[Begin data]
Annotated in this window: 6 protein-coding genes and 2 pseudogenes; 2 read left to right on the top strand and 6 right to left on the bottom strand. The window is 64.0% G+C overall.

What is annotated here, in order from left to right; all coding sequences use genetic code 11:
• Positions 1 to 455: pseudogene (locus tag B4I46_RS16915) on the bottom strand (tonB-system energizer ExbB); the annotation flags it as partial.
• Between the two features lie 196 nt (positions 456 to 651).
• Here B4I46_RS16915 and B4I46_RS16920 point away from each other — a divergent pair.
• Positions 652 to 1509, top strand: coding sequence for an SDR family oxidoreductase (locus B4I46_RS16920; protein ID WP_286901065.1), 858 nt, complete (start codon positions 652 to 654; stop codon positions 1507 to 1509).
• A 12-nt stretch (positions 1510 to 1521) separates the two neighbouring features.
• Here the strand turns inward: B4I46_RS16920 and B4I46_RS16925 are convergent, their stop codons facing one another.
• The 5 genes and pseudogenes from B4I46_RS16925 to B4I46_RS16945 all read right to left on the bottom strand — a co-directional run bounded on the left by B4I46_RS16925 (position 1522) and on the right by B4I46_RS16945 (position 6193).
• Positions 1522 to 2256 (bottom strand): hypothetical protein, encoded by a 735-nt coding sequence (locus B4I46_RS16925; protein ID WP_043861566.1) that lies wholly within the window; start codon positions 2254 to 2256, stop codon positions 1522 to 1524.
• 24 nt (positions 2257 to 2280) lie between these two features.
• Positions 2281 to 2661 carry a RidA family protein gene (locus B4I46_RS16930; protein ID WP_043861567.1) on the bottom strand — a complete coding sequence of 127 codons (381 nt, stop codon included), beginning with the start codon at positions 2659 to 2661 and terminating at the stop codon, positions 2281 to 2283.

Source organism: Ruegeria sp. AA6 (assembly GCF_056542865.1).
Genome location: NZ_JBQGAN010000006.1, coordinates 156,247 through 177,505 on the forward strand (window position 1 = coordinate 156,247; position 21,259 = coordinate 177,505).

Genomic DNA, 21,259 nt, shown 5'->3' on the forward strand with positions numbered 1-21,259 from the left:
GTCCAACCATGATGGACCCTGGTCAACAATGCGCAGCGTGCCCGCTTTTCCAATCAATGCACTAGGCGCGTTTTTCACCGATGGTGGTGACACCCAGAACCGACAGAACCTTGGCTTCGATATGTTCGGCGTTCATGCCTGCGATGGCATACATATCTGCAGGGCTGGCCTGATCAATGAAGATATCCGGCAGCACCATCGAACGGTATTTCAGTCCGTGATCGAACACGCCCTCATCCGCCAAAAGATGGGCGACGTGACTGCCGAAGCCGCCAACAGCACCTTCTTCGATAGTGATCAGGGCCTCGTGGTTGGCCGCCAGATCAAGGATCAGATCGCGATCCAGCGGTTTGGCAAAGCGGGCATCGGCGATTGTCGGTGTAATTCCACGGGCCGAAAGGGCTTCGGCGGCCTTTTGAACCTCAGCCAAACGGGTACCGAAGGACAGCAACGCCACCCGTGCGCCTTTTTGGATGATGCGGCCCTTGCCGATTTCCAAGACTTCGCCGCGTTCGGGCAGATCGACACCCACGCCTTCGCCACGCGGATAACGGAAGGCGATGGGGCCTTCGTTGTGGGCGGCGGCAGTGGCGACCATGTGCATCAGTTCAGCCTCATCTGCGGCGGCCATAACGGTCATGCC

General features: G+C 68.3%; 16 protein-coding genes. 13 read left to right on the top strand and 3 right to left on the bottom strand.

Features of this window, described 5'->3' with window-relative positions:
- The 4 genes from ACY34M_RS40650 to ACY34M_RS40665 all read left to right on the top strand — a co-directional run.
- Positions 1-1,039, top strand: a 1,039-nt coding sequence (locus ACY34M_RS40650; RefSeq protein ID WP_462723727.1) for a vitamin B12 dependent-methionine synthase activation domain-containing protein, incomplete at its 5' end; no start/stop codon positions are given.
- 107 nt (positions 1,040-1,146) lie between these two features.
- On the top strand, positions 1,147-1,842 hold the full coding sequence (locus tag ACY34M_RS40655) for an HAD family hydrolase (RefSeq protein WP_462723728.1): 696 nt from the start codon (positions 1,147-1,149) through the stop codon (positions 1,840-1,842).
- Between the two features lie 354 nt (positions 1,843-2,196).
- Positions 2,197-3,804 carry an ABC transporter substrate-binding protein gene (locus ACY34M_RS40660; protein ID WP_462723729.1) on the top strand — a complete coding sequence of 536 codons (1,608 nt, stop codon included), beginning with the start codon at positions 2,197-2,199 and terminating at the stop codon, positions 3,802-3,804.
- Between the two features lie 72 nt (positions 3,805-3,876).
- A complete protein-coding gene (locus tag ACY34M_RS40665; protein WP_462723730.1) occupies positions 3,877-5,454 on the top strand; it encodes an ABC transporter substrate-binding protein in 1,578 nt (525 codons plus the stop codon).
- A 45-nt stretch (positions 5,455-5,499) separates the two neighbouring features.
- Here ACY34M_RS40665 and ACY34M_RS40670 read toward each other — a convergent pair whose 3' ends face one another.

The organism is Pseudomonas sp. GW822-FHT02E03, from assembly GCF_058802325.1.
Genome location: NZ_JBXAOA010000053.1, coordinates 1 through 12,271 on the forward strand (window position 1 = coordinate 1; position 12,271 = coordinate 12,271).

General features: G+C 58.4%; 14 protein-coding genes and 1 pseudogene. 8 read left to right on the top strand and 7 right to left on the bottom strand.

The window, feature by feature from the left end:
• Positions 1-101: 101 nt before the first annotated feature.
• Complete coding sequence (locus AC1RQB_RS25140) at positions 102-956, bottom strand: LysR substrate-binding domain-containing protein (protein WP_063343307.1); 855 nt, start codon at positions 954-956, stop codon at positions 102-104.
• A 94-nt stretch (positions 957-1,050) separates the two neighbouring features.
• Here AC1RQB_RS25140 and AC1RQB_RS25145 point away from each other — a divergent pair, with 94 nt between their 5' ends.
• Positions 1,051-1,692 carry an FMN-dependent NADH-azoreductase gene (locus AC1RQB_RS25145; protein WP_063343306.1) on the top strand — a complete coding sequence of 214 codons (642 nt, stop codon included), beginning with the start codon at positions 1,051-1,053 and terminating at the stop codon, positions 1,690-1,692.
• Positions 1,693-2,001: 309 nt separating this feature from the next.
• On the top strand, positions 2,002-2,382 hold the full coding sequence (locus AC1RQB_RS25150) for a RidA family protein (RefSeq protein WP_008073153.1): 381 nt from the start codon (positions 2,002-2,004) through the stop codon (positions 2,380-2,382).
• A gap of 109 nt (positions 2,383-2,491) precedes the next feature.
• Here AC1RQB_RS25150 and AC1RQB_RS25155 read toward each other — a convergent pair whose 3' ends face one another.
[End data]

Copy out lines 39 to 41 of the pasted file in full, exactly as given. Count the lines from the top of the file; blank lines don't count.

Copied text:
• On the top strand, positions 2,002-2,382 hold the full coding sequence (locus AC1RQB_RS25150) for a RidA family protein (RefSeq protein WP_008073153.1): 381 nt from the start codon (positions 2,002-2,004) through the stop codon (positions 2,380-2,382).
• A gap of 109 nt (positions 2,383-2,491) precedes the next feature.
• Here AC1RQB_RS25150 and AC1RQB_RS25155 read toward each other — a convergent pair whose 3' ends face one another.